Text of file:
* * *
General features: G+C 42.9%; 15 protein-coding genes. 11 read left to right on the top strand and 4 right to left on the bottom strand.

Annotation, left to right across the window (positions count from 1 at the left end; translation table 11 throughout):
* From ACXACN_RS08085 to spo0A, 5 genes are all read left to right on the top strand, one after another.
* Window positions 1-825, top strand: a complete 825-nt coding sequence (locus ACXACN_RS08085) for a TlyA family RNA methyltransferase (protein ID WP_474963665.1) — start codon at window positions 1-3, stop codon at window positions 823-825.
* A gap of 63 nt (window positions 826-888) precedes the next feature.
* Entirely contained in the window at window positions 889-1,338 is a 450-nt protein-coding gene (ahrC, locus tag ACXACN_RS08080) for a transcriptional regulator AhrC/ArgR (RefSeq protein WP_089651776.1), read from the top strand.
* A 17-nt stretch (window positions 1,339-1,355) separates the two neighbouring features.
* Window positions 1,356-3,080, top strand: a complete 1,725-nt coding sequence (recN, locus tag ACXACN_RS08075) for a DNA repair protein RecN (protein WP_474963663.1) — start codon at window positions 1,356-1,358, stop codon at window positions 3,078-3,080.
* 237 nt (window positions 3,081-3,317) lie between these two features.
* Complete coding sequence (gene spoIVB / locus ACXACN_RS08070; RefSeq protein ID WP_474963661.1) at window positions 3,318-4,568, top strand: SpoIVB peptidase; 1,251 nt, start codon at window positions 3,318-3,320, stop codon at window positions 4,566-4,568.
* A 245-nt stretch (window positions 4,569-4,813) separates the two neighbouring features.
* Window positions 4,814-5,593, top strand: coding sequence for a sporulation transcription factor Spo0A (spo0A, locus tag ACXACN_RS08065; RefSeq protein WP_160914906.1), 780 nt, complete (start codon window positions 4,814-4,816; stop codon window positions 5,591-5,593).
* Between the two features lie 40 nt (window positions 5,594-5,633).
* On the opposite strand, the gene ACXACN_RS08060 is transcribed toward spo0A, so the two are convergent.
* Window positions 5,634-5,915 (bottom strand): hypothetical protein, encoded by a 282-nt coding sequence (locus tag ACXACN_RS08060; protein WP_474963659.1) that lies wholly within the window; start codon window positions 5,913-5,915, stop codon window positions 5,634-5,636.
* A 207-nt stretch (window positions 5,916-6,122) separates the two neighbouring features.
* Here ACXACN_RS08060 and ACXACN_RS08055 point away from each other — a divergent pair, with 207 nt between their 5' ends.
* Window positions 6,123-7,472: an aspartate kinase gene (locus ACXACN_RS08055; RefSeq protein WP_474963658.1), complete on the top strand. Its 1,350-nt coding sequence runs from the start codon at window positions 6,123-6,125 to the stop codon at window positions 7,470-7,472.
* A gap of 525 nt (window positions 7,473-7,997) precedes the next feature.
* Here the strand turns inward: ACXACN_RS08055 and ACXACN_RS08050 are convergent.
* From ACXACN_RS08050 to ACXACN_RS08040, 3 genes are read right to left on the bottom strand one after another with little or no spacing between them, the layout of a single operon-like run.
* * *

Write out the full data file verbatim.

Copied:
General features: G+C 42.9%; 15 protein-coding genes. 11 read left to right on the top strand and 4 right to left on the bottom strand.

Annotation, left to right across the window (positions count from 1 at the left end; translation table 11 throughout):
* From ACXACN_RS08085 to spo0A, 5 genes are all read left to right on the top strand, one after another.
* Window positions 1-825, top strand: a complete 825-nt coding sequence (locus ACXACN_RS08085) for a TlyA family RNA methyltransferase (protein ID WP_474963665.1) — start codon at window positions 1-3, stop codon at window positions 823-825.
* A gap of 63 nt (window positions 826-888) precedes the next feature.
* Entirely contained in the window at window positions 889-1,338 is a 450-nt protein-coding gene (ahrC, locus tag ACXACN_RS08080) for a transcriptional regulator AhrC/ArgR (RefSeq protein WP_089651776.1), read from the top strand.
* A 17-nt stretch (window positions 1,339-1,355) separates the two neighbouring features.
* Window positions 1,356-3,080, top strand: a complete 1,725-nt coding sequence (recN, locus tag ACXACN_RS08075) for a DNA repair protein RecN (protein WP_474963663.1) — start codon at window positions 1,356-1,358, stop codon at window positions 3,078-3,080.
* 237 nt (window positions 3,081-3,317) lie between these two features.
* Complete coding sequence (gene spoIVB / locus ACXACN_RS08070; RefSeq protein ID WP_474963661.1) at window positions 3,318-4,568, top strand: SpoIVB peptidase; 1,251 nt, start codon at window positions 3,318-3,320, stop codon at window positions 4,566-4,568.
* A 245-nt stretch (window positions 4,569-4,813) separates the two neighbouring features.
* Window positions 4,814-5,593, top strand: coding sequence for a sporulation transcription factor Spo0A (spo0A, locus tag ACXACN_RS08065; RefSeq protein WP_160914906.1), 780 nt, complete (start codon window positions 4,814-4,816; stop codon window positions 5,591-5,593).
* Between the two features lie 40 nt (window positions 5,594-5,633).
* On the opposite strand, the gene ACXACN_RS08060 is transcribed toward spo0A, so the two are convergent.
* Window positions 5,634-5,915 (bottom strand): hypothetical protein, encoded by a 282-nt coding sequence (locus tag ACXACN_RS08060; protein WP_474963659.1) that lies wholly within the window; start codon window positions 5,913-5,915, stop codon window positions 5,634-5,636.
* A 207-nt stretch (window positions 5,916-6,122) separates the two neighbouring features.
* Here ACXACN_RS08060 and ACXACN_RS08055 point away from each other — a divergent pair, with 207 nt between their 5' ends.
* Window positions 6,123-7,472: an aspartate kinase gene (locus ACXACN_RS08055; RefSeq protein WP_474963658.1), complete on the top strand. Its 1,350-nt coding sequence runs from the start codon at window positions 6,123-6,125 to the stop codon at window positions 7,470-7,472.
* A gap of 525 nt (window positions 7,473-7,997) precedes the next feature.
* Here the strand turns inward: ACXACN_RS08055 and ACXACN_RS08050 are convergent.
* From ACXACN_RS08050 to ACXACN_RS08040, 3 genes are read right to left on the bottom strand one after another with little or no spacing between them, the layout of a single operon-like run.